The series Hipster in Stone was captured by photographer Léo Caillard and retouched by Alexis Persani. The series’ premise is simple: classical statues don a hipster wardrobe. The effect, though, is amusing. A simple change or addition of clothing seems to transform each figure’s timeless grace to a modern boredom. Subtle expression becomes cool aloofness. However, the photographs do draw a strange similarity between ancient figures and modern models. A preoccupation with appearance and appreciation for (or obsession with) physical beauty seems to never have left us entirely.
Vietnamese paper artist Nguyễn Hùng Cường creates origami pieces in a style that is distinctively his own. His pieces often begin with dó paper – a unique paper, made from the bark of the rhamnoneuron balansae, that is traditionally made throughout many of Vietnam’s villages. Typically striving to create his work from only one sheet of paper, he has been known to often fold work from a single bill of Vietnamese money. Nguyễn has been working in origami since he was just a small child creating his first original piece at ten years old. [via]
The paintings of Korean artist KwangHo Shin are most certainly portraits. Though they depart from many of the elements of typical portraits they’re instantly recognizable as such. Shin uses charcoal to build the underlying structure – parts resembling hair, neck, shoulders, and ears. The faces aren’t so much painted as formed by gobs of oi paint. Hints of facial features such as eyes and noses may be ambiguously implied in each piece. However, its really the inner person Shin is after, the echoes of which linger for a moment on the face.
Lisa Rienermann‘s Type the Sky series is reminiscent of the big city tourist’s point of view. The tops of metropolitan buildings squeeze in the sky to form a unique alphabet. Rienermann uses the negative space, the small patches of cloudy sky, between roofs to as the structure of a fun typography. The font has been understandably popular. The series received an award from the Type Directors Club New York. It was also used by Mercedes and Renault for respective advertising campaigns.
Iconic Chinese artist Ai Wei Wei has never shied away from political ideas in his art. His contributions to this year’s Venice Biennale are no exception. Bang utilizes 886 stools to create this sprawling installation. Such three legged stools were traditionally handcrafted and a common item in many Chinese households. They had numerous uses and were often passed down through generations. With the onset of the Cultural Revolution and modernization such stools soon disappeared. The enormous structure seems to have grown uncontrollably but organically – much like the explosion of growth in population urban centers, and consumer products.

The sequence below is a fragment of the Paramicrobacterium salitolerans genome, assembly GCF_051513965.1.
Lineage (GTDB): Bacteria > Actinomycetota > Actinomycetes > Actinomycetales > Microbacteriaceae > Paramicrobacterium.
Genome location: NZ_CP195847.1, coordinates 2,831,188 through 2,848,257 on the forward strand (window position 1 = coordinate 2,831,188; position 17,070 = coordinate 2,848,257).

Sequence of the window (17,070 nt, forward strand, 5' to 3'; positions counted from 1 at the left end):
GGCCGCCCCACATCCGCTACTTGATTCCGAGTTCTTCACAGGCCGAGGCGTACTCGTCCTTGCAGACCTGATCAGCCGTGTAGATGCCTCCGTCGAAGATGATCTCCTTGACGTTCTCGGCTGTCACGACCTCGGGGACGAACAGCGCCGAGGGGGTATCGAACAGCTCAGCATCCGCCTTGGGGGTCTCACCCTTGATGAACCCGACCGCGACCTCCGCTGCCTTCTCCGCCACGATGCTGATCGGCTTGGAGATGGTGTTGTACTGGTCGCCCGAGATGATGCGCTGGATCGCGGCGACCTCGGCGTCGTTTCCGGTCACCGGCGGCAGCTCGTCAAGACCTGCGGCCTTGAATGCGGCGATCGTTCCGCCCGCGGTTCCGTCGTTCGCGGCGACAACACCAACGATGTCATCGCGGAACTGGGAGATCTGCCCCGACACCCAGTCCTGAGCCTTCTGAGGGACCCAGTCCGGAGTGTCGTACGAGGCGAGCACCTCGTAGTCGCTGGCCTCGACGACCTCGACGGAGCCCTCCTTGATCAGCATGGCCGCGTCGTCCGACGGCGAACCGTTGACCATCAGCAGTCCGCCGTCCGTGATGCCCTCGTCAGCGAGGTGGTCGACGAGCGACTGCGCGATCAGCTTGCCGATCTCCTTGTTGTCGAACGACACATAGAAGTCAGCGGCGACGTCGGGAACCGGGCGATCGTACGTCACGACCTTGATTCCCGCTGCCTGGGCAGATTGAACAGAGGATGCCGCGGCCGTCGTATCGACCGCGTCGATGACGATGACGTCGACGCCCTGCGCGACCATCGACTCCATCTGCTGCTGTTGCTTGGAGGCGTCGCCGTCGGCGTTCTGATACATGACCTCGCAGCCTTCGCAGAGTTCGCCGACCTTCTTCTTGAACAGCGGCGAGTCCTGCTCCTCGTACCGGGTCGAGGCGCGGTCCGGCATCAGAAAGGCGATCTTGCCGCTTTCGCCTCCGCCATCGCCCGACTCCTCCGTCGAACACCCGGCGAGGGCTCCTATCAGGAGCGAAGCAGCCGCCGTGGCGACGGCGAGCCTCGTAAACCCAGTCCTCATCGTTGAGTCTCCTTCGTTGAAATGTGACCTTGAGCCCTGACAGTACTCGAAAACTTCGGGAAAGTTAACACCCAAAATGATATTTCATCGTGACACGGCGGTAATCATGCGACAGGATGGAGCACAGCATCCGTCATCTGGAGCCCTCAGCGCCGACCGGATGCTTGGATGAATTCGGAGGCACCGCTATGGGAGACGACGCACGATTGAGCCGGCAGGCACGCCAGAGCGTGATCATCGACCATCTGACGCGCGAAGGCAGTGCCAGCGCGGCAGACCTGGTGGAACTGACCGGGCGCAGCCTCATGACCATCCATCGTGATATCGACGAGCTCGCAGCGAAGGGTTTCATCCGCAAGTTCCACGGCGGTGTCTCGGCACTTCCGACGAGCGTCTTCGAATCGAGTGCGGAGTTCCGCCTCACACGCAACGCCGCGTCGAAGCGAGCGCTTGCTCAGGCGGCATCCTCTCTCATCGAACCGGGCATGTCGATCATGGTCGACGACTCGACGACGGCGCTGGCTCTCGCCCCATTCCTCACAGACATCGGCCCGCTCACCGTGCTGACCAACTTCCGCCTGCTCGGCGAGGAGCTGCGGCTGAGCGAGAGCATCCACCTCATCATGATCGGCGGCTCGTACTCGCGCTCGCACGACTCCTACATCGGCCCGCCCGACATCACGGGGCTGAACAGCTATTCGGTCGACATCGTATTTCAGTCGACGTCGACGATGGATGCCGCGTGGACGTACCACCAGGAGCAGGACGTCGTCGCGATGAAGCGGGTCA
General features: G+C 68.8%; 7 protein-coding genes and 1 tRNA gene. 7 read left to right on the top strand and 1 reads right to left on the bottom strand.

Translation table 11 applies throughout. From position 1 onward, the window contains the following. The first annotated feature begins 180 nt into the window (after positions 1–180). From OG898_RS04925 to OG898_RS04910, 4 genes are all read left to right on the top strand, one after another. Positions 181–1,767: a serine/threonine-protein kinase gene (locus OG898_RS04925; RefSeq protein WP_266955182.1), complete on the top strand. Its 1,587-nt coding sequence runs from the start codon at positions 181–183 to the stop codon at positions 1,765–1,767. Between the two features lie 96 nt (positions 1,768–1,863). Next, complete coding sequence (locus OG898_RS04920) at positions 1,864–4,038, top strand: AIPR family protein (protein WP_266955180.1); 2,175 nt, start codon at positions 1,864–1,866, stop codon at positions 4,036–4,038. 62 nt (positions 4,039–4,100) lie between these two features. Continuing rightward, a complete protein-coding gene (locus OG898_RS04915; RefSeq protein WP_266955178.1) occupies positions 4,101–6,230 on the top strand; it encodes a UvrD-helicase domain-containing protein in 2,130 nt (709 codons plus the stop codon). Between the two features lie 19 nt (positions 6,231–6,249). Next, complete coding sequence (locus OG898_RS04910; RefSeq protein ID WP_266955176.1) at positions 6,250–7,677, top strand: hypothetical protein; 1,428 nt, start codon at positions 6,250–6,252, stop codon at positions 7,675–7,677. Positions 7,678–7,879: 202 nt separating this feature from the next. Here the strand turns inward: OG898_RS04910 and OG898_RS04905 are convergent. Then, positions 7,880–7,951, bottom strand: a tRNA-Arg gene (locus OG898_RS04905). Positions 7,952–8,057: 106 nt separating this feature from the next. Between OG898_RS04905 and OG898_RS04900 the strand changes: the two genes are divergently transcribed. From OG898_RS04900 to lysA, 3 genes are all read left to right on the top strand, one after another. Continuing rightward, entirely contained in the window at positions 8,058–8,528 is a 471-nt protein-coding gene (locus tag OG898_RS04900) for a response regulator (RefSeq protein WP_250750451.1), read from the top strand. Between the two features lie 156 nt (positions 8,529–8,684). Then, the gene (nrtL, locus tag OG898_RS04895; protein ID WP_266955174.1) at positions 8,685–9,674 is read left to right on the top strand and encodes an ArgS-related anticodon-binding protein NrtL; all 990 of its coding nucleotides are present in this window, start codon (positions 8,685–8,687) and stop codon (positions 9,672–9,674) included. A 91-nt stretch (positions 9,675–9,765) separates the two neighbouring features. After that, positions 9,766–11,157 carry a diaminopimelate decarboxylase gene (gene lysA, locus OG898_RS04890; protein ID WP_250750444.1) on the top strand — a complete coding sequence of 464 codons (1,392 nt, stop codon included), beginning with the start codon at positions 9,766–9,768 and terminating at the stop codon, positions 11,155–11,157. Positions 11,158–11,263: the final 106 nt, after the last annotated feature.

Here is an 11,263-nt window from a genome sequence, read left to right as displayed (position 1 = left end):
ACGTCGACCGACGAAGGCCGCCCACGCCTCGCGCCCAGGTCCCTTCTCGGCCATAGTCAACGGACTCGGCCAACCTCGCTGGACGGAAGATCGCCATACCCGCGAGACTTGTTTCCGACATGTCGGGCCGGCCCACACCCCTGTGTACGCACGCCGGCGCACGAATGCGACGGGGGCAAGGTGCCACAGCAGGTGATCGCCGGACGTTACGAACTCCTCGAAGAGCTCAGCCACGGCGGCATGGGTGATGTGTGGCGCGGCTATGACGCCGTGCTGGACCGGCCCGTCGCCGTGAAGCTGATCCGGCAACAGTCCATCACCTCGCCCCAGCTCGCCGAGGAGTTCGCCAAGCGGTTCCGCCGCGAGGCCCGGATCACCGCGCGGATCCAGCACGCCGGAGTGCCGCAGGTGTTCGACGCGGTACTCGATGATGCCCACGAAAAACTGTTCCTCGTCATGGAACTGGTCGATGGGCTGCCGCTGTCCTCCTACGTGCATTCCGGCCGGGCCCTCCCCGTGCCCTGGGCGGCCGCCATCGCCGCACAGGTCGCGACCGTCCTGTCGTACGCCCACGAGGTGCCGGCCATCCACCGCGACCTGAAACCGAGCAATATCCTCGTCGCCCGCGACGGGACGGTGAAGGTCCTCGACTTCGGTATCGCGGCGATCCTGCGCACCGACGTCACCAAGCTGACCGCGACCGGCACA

Straight addresses the tragic 2008 Sichuan Earthquake and specifically the thousands of children’s lives claimed by the disaster. Ai Wei Wei straightened 150 tons of mangled steel rebar and neatly stacked in the project space. While bringing to mind the suspicion of shoddy school construction the installation also serves as a vehicle to mourn, remember, and address. Straight reflects Ai Wei Wei’s desire to straighten out the complexities and problems surrounding the massive casualties. [via]
YouTube user brusspup blends science, illusion, and art into double-take inducing videos. Sand is used to create amazing patterns that are called Chladni figures. Brusspup pours sand on a metal plate that is connected to a speaker and tone generator. Various frequencies create different patterns of sand on the plate, higher frequencies creating more complex figures. Different portions of the plate do not vibrate with each frequency. The sand naturally accumulates in these areas of no frequency, creating a visualization of the sound traveling the metal plate. [via]
The artwork created by the Japanese art collective known as Three creates work with a political subtext as powerful as it is subtle. Three often uses common food objects such as fish shaped soy sauce packets or candy. For example, the installation Eat Me uses 7,000 wrapped candy pieces hung from the gallery ceiling in the shape of a house. Visitors are encouraged to pluck candy from the installation and toss the wrapper in a corner set aside in the gallery. Slowly throughout the day the ‘house’ of candy is transformed into a pile of trash – a symbolic recreation of the overwhelming destruction of homes by Japan’s 2011 earthquake and tsunami.
Romanian artist Mircea Popescu‘s series Head Stock unravels the typical portrait. These obsessively detailed pieces are linocut prints – the image etched, inked, and impressed on paper. Portraits often become stand-in’s for the sitter they identify. Instead, Popescu’s faces float independent of bodies and clear facial features. The images seem to be piled with countless layers hinting at a physical face and pointing to something deeper behind it. The complexities of the Popescu’s faces reflect the intricacy of identities behind portraits.